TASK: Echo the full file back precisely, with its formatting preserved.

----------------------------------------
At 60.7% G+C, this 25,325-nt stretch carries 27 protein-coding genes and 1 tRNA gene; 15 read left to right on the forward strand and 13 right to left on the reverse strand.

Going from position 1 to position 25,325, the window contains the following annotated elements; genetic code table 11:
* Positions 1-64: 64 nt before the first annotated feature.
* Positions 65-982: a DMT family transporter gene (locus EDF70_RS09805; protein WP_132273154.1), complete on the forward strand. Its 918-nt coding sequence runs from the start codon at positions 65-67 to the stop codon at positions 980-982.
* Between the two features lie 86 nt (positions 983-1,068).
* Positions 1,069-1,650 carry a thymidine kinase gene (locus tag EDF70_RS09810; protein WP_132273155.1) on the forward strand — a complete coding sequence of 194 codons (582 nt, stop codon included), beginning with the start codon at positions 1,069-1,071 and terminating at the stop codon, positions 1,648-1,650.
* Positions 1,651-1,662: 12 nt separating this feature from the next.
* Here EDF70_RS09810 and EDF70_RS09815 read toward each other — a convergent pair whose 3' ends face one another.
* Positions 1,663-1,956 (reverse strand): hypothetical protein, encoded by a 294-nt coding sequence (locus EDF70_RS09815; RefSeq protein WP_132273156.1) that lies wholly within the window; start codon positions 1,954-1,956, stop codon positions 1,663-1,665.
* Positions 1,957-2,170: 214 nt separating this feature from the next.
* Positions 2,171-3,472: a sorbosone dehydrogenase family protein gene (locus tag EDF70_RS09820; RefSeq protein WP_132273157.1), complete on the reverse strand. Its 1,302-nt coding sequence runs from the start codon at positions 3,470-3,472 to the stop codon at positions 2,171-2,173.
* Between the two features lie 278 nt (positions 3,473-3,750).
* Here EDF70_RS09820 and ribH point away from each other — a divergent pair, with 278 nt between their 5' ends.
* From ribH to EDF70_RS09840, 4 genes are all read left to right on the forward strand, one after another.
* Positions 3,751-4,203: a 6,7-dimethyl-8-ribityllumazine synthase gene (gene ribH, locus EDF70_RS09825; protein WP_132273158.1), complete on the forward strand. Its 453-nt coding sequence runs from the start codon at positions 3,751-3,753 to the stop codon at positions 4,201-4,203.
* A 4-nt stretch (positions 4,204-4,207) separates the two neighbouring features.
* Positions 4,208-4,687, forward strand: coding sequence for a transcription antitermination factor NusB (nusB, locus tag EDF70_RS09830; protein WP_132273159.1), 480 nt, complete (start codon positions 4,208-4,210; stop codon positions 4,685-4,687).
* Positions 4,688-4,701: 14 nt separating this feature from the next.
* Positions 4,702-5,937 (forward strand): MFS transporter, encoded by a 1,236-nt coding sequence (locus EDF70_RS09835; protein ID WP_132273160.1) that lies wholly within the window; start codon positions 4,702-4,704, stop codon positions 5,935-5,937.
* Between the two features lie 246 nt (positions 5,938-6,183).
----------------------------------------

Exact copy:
At 60.7% G+C, this 25,325-nt stretch carries 27 protein-coding genes and 1 tRNA gene; 15 read left to right on the forward strand and 13 right to left on the reverse strand.

Going from position 1 to position 25,325, the window contains the following annotated elements; genetic code table 11:
* Positions 1-64: 64 nt before the first annotated feature.
* Positions 65-982: a DMT family transporter gene (locus EDF70_RS09805; protein WP_132273154.1), complete on the forward strand. Its 918-nt coding sequence runs from the start codon at positions 65-67 to the stop codon at positions 980-982.
* Between the two features lie 86 nt (positions 983-1,068).
* Positions 1,069-1,650 carry a thymidine kinase gene (locus tag EDF70_RS09810; protein WP_132273155.1) on the forward strand — a complete coding sequence of 194 codons (582 nt, stop codon included), beginning with the start codon at positions 1,069-1,071 and terminating at the stop codon, positions 1,648-1,650.
* Positions 1,651-1,662: 12 nt separating this feature from the next.
* Here EDF70_RS09810 and EDF70_RS09815 read toward each other — a convergent pair whose 3' ends face one another.
* Positions 1,663-1,956 (reverse strand): hypothetical protein, encoded by a 294-nt coding sequence (locus EDF70_RS09815; RefSeq protein WP_132273156.1) that lies wholly within the window; start codon positions 1,954-1,956, stop codon positions 1,663-1,665.
* Positions 1,957-2,170: 214 nt separating this feature from the next.
* Positions 2,171-3,472: a sorbosone dehydrogenase family protein gene (locus tag EDF70_RS09820; RefSeq protein WP_132273157.1), complete on the reverse strand. Its 1,302-nt coding sequence runs from the start codon at positions 3,470-3,472 to the stop codon at positions 2,171-2,173.
* Between the two features lie 278 nt (positions 3,473-3,750).
* Here EDF70_RS09820 and ribH point away from each other — a divergent pair, with 278 nt between their 5' ends.
* From ribH to EDF70_RS09840, 4 genes are all read left to right on the forward strand, one after another.
* Positions 3,751-4,203: a 6,7-dimethyl-8-ribityllumazine synthase gene (gene ribH, locus EDF70_RS09825; protein WP_132273158.1), complete on the forward strand. Its 453-nt coding sequence runs from the start codon at positions 3,751-3,753 to the stop codon at positions 4,201-4,203.
* A 4-nt stretch (positions 4,204-4,207) separates the two neighbouring features.
* Positions 4,208-4,687, forward strand: coding sequence for a transcription antitermination factor NusB (nusB, locus tag EDF70_RS09830; protein WP_132273159.1), 480 nt, complete (start codon positions 4,208-4,210; stop codon positions 4,685-4,687).
* Positions 4,688-4,701: 14 nt separating this feature from the next.
* Positions 4,702-5,937 (forward strand): MFS transporter, encoded by a 1,236-nt coding sequence (locus EDF70_RS09835; protein ID WP_132273160.1) that lies wholly within the window; start codon positions 4,702-4,704, stop codon positions 5,935-5,937.
* Between the two features lie 246 nt (positions 5,938-6,183).